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'Circus City' properties have grown with Cirque du Soleil

Tour the area around Cirque headquarters. The troupe is proud of the social and cultural contributions it makes to the Saint-Michel neighbourhood in north Montreal. ‘We have always strived to be a neighbour of choice'

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Cirque du Soleil's head office in Montreal. Fifteen years ago, Cirque chose to build in Saint-Michel in the north end of Montreal, a neighbourhood with a history of gang violence and where many families live in poverty.

Cirque du Soleil

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New wings have been added as the business has grown. The studio, finished in 1997, holds three acrobatic training rooms. The Ateliers was added in 2001 for construction of props and costumes. Le Mat, or the mast, completed in 2007, added eight floors of offices for administrative space.

Cirque du Soleil

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An exterior view of Cirque du Soleil headquarters taken in November from the National Circus School.

Christinne Muschi/The Globe and Mail

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The windswept area around the Cirque du Soleil headquarters. The Cirque complex, which has expanded over the years, borders what used to be a limestone quarry and then a city dump. By locating there, the Cirque hoped that one byproduct of its creative mission would be urban renewal of the neighbourhood.

Christinne Muschi/The Globe and Mail

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A residence for artists was built across the street from Cirque headquarters in 2003. Gaétan Morency, vice-president of citizenship for Cirque, says the company has helped to change the way residents think about Saint-Michel. ‘Instead of being the landfill neighbourhood, it is the Cirque du Soleil neighbourhood. That’s a very big difference.’

Christinne Muschi/The Globe and Mail

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Artists’ residence. The municipal government stopped trucking waste to the quarry/dump in 2000. The two-square-kilometre area, officially called the Saint-Michel Environmental Complex, has been turned into a park with an artificial lake and bike paths, cross-country ski trails and various outdoor sports facilities. A network of sunken pipes collect gas from decomposing garbage to be burned to produce electricity.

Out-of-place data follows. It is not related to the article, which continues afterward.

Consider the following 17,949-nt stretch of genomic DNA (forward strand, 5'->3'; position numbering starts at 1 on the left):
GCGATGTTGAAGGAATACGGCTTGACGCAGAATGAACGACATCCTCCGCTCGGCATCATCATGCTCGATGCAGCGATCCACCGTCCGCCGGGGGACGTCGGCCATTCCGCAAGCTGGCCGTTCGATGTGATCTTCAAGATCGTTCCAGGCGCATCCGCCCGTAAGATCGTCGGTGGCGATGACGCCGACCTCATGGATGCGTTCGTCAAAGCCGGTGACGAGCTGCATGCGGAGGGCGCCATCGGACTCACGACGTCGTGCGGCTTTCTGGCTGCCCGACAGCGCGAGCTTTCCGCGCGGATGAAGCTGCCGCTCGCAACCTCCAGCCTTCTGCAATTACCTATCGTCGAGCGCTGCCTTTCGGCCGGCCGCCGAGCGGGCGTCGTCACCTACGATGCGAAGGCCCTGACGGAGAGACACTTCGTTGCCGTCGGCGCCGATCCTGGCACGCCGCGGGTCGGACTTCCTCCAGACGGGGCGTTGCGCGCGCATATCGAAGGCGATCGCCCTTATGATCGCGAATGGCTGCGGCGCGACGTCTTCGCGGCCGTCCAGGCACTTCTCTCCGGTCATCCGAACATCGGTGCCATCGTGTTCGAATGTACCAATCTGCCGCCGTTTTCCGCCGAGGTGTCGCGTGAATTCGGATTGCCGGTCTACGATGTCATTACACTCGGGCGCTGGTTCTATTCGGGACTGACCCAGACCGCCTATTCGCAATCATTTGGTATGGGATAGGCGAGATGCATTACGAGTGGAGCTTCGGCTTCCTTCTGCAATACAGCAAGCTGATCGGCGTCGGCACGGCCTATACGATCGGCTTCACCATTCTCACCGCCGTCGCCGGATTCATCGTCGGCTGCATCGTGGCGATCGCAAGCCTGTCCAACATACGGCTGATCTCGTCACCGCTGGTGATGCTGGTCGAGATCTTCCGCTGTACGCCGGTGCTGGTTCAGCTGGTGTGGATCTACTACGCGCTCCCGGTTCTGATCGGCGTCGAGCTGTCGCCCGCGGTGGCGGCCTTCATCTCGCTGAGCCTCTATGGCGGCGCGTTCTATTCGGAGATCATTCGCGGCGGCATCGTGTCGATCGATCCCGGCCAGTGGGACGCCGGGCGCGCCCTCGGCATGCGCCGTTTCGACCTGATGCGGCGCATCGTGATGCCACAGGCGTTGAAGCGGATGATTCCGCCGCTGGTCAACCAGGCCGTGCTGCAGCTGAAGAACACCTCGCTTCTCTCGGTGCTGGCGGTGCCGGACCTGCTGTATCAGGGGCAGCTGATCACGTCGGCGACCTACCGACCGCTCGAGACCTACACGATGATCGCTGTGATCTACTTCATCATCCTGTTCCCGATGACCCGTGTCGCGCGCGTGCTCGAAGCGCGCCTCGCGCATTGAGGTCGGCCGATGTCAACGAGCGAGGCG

Christinne Muschi/The Globe and Mail

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TOHU, a neighbourhood cultural centre with a circular stage that offers regular performances, seen from the parking lot of Cirque du Soleil. Cirque has launched a program in the local schools and is one of the partners in TOHU.

Christinne Muschi/The Globe and Mail

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The National Circus School was built down the street across from the Cirque du Soleil, adding to the ‘Circus City’ complex.

Christinne Muschi/The Globe and Mail

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Neighbourhood around the Cirque du Soleil. Developers have been slow to follow Cirque’s lead in the neighbourhood. Pierre Durocher, who works with the non-profit community organization Vivre Saint-Michel en Santé, hopes that once the park is completed in 2020 that other development and businesses may come.

Christinne Muschi/The Globe and Mail

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Mr. Morency is proud of the social and cultural contributions Cirque du Soleil makes to Saint-Michel. ‘We have always strived to be a neighbour of choice. To be a neighbour of choice you have to meet your neighbours and know them and see what their issues are,’ he says.

Christinne Muschi/The Globe and Mail

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